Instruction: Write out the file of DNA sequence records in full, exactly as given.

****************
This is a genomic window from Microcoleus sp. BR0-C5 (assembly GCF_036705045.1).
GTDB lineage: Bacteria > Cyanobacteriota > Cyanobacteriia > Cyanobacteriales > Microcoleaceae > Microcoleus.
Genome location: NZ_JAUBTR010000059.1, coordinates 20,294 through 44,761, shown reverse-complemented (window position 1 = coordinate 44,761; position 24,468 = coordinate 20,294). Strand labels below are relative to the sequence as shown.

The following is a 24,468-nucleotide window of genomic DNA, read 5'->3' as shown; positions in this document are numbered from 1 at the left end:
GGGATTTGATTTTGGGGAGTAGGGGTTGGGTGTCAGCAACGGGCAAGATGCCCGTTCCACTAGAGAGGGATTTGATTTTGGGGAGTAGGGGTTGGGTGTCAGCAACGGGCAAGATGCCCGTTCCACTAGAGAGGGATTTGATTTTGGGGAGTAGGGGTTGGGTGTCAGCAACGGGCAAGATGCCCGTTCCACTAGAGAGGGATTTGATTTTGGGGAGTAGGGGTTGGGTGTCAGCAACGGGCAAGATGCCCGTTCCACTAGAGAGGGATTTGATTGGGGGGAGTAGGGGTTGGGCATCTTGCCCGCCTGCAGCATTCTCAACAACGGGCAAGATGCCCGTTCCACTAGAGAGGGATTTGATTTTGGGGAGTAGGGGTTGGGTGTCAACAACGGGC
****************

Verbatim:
This is a genomic window from Microcoleus sp. BR0-C5 (assembly GCF_036705045.1).
GTDB lineage: Bacteria > Cyanobacteriota > Cyanobacteriia > Cyanobacteriales > Microcoleaceae > Microcoleus.
Genome location: NZ_JAUBTR010000059.1, coordinates 20,294 through 44,761, shown reverse-complemented (window position 1 = coordinate 44,761; position 24,468 = coordinate 20,294). Strand labels below are relative to the sequence as shown.

The following is a 24,468-nucleotide window of genomic DNA, read 5'->3' as shown; positions in this document are numbered from 1 at the left end:
GGGATTTGATTTTGGGGAGTAGGGGTTGGGTGTCAGCAACGGGCAAGATGCCCGTTCCACTAGAGAGGGATTTGATTTTGGGGAGTAGGGGTTGGGTGTCAGCAACGGGCAAGATGCCCGTTCCACTAGAGAGGGATTTGATTTTGGGGAGTAGGGGTTGGGTGTCAGCAACGGGCAAGATGCCCGTTCCACTAGAGAGGGATTTGATTTTGGGGAGTAGGGGTTGGGTGTCAGCAACGGGCAAGATGCCCGTTCCACTAGAGAGGGATTTGATTGGGGGGAGTAGGGGTTGGGCATCTTGCCCGCCTGCAGCATTCTCAACAACGGGCAAGATGCCCGTTCCACTAGAGAGGGATTTGATTTTGGGGAGTAGGGGTTGGGTGTCAACAACGGGC